Date of Final Oral Examination (Defense)
Type of Culminating Activity
Master of Arts in Communication
John G. McClellan, Ph.D.
Christina L. Ivey, Ph.D.
Rulon Wood, Ph.D.
While sexual violence on college campuses has always been present, recently, there has been heightened interest in ways that individuals can resist against this problematic and harmful culture. This study employs a communicative perspective grounded in social construction and relationships between power, language, and subjectivity to gain insights into the everyday talk that perpetuates rape culture. Specifically, four focus groups were conducted to understand how college students talk about dating, relationships, and sex. Qualitative analysis of the focus group transcripts revealed how women and men conceptualize the process of dating and critical analysis reveals how the talk about relationships and sex contributed to imbalances of power and marginalization of women-perpetuating rape culture on college campuses. I offer a discussion linking the findings of this study to social construction and research on power, language, and subjectivity, and conclude with recommendations for future research exploring everyday language use and issues associated with sexual violence on college campuses.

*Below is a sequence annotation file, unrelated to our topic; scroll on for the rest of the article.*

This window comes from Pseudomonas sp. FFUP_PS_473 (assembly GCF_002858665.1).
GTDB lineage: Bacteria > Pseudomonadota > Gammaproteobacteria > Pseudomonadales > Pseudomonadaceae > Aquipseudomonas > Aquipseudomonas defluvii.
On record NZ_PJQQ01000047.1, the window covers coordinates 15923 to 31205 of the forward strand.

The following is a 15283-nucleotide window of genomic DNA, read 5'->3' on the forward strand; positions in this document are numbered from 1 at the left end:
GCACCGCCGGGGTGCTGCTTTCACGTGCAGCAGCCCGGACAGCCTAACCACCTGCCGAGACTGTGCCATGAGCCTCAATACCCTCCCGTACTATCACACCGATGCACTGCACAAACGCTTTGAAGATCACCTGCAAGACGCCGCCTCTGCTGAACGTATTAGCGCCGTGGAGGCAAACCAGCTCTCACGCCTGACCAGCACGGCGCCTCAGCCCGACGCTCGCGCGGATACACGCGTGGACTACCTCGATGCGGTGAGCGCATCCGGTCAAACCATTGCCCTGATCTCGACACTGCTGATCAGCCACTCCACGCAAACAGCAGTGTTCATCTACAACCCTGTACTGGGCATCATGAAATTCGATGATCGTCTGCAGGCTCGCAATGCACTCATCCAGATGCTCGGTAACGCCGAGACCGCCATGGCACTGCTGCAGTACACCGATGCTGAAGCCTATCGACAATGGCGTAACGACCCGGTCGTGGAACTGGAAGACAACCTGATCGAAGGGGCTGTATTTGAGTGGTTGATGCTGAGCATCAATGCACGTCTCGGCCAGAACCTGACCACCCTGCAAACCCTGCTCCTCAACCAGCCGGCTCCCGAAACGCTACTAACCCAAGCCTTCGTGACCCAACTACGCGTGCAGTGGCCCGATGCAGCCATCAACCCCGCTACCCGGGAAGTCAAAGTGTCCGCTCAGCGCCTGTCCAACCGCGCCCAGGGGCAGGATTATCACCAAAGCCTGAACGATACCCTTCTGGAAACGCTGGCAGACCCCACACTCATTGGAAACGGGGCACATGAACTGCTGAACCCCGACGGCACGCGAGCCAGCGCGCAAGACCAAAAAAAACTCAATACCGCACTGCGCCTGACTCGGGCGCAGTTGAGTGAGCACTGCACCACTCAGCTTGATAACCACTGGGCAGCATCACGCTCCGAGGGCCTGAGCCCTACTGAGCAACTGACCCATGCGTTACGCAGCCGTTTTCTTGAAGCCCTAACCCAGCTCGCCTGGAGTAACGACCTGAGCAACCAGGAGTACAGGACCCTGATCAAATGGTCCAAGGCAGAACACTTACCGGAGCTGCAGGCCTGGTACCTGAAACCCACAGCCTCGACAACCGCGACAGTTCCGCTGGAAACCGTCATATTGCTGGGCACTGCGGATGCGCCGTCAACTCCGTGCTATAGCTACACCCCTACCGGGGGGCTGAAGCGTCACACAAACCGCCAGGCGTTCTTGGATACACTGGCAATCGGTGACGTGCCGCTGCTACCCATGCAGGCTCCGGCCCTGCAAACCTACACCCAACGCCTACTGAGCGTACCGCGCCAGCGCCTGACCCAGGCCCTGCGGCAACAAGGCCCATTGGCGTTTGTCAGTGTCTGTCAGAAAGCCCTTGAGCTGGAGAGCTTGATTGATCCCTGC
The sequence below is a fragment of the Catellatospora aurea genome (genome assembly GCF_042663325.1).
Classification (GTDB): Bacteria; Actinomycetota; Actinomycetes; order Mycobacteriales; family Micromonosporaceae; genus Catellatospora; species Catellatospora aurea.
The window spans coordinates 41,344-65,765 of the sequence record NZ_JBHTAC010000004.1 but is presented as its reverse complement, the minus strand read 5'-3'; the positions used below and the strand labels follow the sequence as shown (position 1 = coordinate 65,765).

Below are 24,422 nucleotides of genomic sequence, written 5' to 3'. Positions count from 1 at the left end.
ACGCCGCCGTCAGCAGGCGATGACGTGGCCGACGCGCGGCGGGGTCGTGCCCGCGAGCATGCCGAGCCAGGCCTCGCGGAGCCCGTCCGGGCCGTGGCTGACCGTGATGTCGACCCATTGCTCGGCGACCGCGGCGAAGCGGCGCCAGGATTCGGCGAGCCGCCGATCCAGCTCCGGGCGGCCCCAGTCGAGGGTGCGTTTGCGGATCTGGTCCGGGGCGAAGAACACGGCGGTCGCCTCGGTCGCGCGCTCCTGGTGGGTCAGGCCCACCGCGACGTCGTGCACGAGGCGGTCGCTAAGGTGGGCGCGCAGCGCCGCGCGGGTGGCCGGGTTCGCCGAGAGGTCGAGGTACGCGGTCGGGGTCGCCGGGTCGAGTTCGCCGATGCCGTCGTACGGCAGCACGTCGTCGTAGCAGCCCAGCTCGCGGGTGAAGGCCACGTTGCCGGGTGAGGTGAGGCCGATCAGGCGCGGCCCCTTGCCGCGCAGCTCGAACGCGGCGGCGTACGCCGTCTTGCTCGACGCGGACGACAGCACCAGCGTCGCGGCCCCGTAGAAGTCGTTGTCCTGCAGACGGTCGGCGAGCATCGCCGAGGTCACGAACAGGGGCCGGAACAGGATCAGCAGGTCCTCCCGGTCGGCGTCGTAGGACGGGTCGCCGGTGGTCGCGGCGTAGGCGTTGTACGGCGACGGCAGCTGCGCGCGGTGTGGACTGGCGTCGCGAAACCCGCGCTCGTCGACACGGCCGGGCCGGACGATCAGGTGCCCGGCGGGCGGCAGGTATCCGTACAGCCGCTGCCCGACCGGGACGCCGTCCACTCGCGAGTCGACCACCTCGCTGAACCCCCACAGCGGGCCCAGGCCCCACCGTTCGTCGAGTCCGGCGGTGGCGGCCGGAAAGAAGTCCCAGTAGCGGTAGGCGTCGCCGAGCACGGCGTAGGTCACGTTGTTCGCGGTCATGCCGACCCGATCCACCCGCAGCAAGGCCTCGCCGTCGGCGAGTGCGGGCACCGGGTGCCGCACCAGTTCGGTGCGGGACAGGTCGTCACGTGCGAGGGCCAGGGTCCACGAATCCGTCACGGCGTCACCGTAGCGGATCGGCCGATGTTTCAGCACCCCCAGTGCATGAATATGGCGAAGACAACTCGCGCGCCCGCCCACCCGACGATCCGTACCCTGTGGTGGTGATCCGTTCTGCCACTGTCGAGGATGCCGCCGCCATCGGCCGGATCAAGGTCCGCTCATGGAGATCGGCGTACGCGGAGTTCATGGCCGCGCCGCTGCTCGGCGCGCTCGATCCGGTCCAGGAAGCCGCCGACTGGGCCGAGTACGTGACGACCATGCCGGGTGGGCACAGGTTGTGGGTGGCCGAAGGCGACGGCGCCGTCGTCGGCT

Collins, Sara, "Everyday Talk: Perpetuating Cultures of Sexual Violence on College Campuses" (2019). Boise State University Theses and Dissertations. 1568.